A protein required to regrow injured peripheral nerves has been identified by researchers at Washington University School of Medicine in St. Louis.
The finding, in mice, has implications for improving recovery after nerve injury in the extremities. It also opens new avenues of investigation toward triggering nerve regeneration in the central nervous system, notorious for its inability to heal.
Peripheral nerves provide the sense of touch and drive the muscles that move arms and legs, hands and feet. Unlike nerves of the central nervous system, peripheral nerves can regenerate after they are cut or crushed. But the mechanisms behind the regeneration are not well understood.
In the new study, published online June 20 in Neuron, the scientists show that a protein called dual leucine zipper kinase (DLK) regulates signals that tell the nerve cell it has been injured -- often communicating over distances of several feet. The protein governs whether the neuron turns on its regeneration program.
"DLK is a key molecule linking an injury to the nerve's response to that injury, allowing the nerve to regenerate," says Aaron DiAntonio, MD, PhD, professor of developmental biology. "How does an injured nerve know that it is injured? How does it take that information and turn on a regenerative program and regrow connections? And why does only the peripheral nervous system respond this way, while the central nervous system does not? We think DLK is part of the answer."
The nerve cell body containing the nucleus or "brain" of a peripheral nerve resides in the spinal cord. During early development, these nerves send long, thin, branching wires, called axons, out to the tips of the fingers and toes. Once the axons reach their targets (a muscle, for example), they stop extending and remain mostly unchanged for the life of the organism. Unless they're damaged.
If an axon is severed somewhere between the cell body in the spinal cord and the muscle, the piece of axon that is no longer connected to the cell body begins to disintegrate. Earlier work showed that DLK helps regulate this axonal degeneration. And in worms and flies, DLK also is known to govern the formation of an axon's growth cone, the structure responsible for extending the tip of a growing axon whether after injury or during development.
The formation of the growth cone is an important part of the early, local response of a nerve to injury. But a later response, traveling over greater distances, proves vital for relaying the signals that activate genes promoting regeneration. This late response can happen hours or even days after injury.
But in mice, unlike worms and flies, DiAntonio and his colleagues found that DLK is not involved in an axon's early response to injury. Even without DLK, the growth cone forms. But a lack of DLK means the nerve cell body, nestled in the spinal cord far from the injury, doesn't get the message that it's injured. Without the signals relaying the injury message, the cell body doesn't turn on its regeneration program and the growth cone's progress in extending the axon stalls.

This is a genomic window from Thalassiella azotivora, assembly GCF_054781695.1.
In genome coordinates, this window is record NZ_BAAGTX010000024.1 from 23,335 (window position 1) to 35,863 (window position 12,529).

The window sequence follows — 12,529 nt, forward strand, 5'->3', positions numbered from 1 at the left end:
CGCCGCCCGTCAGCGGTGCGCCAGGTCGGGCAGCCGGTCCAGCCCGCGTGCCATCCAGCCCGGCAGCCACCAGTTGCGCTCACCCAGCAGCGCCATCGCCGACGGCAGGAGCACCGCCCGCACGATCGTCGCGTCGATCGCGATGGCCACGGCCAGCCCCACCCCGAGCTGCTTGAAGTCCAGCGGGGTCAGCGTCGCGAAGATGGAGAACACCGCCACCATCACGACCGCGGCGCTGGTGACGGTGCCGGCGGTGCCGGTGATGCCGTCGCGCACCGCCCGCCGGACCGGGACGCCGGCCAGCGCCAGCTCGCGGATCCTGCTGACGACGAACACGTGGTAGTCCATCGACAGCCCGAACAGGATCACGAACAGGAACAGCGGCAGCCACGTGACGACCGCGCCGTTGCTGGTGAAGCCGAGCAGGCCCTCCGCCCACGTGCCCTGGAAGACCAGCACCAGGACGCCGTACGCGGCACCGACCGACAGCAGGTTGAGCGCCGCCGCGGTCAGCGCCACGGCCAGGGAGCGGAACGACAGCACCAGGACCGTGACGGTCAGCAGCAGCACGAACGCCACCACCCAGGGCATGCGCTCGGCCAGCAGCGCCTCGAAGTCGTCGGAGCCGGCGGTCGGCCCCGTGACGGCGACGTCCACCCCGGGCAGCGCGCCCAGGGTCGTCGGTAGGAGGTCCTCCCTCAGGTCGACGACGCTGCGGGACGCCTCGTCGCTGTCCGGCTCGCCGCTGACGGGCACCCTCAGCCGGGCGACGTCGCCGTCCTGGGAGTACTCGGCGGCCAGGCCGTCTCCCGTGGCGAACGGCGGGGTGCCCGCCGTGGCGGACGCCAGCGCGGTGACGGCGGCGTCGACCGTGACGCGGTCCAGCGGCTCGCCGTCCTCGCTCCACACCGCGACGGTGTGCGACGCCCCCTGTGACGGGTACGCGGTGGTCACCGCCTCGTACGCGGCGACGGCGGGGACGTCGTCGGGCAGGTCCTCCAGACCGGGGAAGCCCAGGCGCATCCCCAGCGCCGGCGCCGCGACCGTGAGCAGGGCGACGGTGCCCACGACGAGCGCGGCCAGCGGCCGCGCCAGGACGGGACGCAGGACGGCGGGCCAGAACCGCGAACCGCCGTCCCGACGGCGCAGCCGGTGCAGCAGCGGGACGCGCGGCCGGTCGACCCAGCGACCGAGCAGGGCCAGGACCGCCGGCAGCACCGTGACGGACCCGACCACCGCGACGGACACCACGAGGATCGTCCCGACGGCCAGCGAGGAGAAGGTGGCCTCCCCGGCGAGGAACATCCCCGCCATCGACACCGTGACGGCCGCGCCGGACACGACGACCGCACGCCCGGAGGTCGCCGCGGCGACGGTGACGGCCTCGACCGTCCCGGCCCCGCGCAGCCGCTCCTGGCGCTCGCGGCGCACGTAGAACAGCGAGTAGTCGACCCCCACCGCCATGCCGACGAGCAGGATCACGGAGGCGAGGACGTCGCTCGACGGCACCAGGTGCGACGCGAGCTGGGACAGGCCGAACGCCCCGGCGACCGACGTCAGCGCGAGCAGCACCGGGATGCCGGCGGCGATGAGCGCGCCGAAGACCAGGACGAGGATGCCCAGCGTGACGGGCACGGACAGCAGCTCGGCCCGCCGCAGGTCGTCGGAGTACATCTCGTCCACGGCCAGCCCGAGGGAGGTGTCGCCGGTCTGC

In addition, it was shown many years ago that axons regrow faster after a second injury than axons injured only once. In other words, injury itself increases an axon's ability to regenerate. Furthering this work, first author Jung Eun Shin, graduate research assistant, and her colleagues found that DLK is required to promote this accelerated growth.
"A neuron that has seen a previous injury now has a different regenerative program than one that has never been damaged," Shin says. "We hope to be able to identify what is different between these two neurons -- specifically what factors lead to the improved regeneration after a second injury. We have found that activated DLK is one such factor. We would like to activate DLK in a newly injured neuron to see if it has improved regeneration."
In addition to speeding peripheral nerve recovery, DiAntonio and Shin see possible implications in the central nervous system. It is known for example, that some of the important factors regulated and ramped up by DLK are not activated in the central nervous system.
"Since this sort of signaling doesn't appear to happen in the central nervous system, it's possible these nerves don't 'know' when they are injured," DiAntonio says. "It's an exciting idea -- but not at all proven -- that activating DLK in the central nervous system could promote its regeneration."
Shin JE, Cho Y, Beirowski B, Milbrandt J, Cavalli V, DiAntonio A. Dual leucine zipper kinase is required for retrograde injury signaling and axonal regeneration. Neuron. Online June 20, 2012.
This work was supported by the National Institutes of Health (NIH) Neuroscience Blueprint Center Core Grant (P30 NS057105) to Washington University, the HOPE Center for Neurological Disorders, the European Molecular Biology Organization (EMBO) long-term fellowship, the Edward Mallinckrodt Jr. Foundation, and NIH grants NS060709, AG13730, NS070053 and NS065053.
Washington University School of Medicine's 2,100 employed and volunteer faculty physicians also are the medical staff of Barnes-Jewish and St. Louis Children's hospitals. The School of Medicine is one of the leading medical research, teaching and patient care institutions in the nation, currently ranked sixth in the nation by U.S. News & World Report. Through its affiliations with Barnes-Jewish and St. Louis Children's hospitals, the School of Medicine is linked to BJC HealthCare.
The above post is reprinted from materials provided by Washington University in St. Louis. The original item was written by Julia Evangelou Strait. Note: Materials may be edited for content and length.
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